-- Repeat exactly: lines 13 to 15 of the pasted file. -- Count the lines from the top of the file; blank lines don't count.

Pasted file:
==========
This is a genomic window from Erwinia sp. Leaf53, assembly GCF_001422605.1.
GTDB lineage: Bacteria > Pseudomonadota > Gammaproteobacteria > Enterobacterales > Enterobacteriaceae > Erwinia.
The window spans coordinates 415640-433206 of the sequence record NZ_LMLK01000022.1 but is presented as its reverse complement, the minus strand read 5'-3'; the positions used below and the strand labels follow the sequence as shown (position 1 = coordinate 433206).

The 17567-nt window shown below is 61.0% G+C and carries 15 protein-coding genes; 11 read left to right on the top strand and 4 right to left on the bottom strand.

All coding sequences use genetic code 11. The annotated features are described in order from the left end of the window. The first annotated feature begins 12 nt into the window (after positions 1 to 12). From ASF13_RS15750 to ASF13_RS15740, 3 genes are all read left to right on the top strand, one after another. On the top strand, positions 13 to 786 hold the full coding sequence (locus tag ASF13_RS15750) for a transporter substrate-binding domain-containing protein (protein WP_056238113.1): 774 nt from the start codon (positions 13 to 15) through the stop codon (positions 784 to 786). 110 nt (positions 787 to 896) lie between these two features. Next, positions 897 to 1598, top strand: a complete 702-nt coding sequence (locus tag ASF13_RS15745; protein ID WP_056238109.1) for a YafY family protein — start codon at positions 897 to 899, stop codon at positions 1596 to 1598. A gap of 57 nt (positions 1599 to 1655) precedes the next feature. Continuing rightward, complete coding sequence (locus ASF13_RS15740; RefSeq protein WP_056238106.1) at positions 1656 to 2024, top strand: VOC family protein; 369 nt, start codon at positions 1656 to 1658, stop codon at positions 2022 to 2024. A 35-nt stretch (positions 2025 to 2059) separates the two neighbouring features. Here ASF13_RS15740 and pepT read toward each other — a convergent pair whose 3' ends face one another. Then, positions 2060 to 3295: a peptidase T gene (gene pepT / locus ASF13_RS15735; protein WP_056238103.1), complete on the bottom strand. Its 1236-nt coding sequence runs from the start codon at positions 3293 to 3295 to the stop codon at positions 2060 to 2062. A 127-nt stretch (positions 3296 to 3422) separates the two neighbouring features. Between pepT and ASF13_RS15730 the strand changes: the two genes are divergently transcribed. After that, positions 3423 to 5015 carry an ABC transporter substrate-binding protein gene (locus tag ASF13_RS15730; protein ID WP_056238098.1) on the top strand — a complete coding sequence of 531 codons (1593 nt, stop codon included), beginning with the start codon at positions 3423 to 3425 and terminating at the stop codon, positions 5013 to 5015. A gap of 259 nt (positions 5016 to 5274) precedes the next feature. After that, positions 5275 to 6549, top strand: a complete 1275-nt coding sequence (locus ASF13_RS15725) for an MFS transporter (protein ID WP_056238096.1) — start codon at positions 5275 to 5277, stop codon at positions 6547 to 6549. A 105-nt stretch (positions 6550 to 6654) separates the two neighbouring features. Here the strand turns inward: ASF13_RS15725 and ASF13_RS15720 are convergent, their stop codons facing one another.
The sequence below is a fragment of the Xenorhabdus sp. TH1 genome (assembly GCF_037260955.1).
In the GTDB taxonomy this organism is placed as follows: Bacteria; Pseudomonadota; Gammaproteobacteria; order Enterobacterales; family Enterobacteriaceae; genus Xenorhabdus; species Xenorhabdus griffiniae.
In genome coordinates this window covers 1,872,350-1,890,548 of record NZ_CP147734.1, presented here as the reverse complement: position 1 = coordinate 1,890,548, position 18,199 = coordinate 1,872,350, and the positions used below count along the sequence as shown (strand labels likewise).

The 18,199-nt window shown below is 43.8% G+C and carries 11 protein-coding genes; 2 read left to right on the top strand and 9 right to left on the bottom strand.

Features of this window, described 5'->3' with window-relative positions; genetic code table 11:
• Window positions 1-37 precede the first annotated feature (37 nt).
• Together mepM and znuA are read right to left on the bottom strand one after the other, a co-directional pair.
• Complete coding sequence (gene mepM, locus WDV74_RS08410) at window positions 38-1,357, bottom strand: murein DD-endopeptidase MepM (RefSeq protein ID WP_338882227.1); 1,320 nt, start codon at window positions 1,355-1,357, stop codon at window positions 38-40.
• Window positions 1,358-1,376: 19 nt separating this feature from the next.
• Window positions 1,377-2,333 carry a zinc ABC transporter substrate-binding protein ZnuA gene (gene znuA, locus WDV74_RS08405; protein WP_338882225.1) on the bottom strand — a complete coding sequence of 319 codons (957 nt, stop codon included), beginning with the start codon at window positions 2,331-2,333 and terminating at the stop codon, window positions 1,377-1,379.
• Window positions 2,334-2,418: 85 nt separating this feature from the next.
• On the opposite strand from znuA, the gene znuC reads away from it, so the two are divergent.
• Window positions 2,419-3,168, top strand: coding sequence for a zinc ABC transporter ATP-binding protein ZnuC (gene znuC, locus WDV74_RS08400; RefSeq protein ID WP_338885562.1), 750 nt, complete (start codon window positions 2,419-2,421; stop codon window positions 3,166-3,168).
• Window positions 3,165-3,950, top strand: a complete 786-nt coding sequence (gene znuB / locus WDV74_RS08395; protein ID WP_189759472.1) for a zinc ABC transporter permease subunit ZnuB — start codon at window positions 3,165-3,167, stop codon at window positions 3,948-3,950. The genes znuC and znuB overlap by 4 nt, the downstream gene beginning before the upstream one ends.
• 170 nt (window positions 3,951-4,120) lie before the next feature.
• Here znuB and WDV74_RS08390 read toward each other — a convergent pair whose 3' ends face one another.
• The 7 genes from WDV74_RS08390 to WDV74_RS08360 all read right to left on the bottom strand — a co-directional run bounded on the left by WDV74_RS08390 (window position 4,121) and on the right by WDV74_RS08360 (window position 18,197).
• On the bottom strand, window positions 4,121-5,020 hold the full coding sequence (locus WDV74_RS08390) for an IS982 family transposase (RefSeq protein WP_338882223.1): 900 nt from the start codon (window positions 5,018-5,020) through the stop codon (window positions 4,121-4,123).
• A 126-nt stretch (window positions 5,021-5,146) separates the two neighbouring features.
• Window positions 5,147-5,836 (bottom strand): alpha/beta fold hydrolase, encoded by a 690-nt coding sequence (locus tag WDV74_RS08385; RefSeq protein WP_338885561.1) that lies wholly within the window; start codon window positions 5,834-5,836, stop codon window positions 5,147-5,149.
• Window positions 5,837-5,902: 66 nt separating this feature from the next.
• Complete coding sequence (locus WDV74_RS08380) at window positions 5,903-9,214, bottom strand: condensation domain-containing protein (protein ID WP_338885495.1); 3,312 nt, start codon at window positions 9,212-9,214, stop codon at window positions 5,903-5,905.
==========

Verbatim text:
• Complete coding sequence (gene mepM, locus WDV74_RS08410) at window positions 38-1,357, bottom strand: murein DD-endopeptidase MepM (RefSeq protein ID WP_338882227.1); 1,320 nt, start codon at window positions 1,355-1,357, stop codon at window positions 38-40.
• Window positions 1,358-1,376: 19 nt separating this feature from the next.
• Window positions 1,377-2,333 carry a zinc ABC transporter substrate-binding protein ZnuA gene (gene znuA, locus WDV74_RS08405; protein WP_338882225.1) on the bottom strand — a complete coding sequence of 319 codons (957 nt, stop codon included), beginning with the start codon at window positions 2,331-2,333 and terminating at the stop codon, window positions 1,377-1,379.